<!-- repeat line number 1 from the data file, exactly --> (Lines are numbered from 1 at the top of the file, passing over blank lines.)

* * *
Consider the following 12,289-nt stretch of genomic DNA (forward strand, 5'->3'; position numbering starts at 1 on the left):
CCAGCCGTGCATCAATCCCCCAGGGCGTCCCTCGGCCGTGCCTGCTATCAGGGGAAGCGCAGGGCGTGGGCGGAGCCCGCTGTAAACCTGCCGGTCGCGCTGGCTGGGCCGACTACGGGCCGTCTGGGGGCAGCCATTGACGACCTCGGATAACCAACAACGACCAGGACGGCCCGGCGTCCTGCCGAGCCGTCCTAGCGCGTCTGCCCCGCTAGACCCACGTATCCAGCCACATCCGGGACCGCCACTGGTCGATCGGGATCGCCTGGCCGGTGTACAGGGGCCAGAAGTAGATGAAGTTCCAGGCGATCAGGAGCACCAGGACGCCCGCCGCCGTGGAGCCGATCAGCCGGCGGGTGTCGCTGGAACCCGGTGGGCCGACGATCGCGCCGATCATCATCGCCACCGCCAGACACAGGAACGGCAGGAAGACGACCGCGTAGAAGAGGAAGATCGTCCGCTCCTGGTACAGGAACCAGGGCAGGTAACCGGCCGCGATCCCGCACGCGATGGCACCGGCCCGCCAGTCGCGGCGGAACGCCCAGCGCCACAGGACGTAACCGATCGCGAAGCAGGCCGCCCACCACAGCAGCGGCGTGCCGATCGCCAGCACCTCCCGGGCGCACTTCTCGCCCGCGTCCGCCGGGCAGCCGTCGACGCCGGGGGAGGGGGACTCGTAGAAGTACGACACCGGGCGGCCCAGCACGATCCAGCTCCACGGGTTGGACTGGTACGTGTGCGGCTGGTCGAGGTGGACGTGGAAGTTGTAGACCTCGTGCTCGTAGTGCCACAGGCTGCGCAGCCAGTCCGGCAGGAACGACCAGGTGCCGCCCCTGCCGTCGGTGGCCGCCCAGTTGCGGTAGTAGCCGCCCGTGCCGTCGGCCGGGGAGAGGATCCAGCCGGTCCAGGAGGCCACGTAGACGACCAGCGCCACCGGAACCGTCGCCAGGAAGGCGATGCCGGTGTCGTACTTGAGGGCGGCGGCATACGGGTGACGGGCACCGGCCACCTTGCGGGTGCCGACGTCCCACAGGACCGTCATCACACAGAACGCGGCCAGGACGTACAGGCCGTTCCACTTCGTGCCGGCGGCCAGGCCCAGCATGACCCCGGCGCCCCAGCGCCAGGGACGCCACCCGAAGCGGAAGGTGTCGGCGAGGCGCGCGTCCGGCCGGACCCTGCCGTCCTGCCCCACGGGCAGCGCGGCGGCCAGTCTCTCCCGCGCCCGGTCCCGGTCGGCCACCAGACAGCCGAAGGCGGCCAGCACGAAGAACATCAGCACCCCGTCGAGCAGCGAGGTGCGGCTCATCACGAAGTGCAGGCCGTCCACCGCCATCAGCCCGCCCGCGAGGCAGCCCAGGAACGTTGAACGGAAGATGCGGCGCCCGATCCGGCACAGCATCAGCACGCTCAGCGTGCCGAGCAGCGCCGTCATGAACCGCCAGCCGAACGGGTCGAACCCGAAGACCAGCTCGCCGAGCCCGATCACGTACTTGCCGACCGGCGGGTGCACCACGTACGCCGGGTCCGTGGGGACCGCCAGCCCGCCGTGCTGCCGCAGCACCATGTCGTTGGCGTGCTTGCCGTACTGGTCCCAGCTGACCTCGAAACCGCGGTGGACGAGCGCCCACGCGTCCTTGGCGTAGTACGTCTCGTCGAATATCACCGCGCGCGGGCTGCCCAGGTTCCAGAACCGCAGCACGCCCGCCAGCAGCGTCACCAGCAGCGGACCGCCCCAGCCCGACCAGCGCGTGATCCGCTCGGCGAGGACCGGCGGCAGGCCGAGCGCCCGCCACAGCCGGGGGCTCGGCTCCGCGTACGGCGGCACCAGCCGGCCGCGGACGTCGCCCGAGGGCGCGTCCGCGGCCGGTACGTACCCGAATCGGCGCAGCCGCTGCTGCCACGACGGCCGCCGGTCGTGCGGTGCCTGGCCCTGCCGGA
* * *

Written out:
Consider the following 12,289-nt stretch of genomic DNA (forward strand, 5'->3'; position numbering starts at 1 on the left):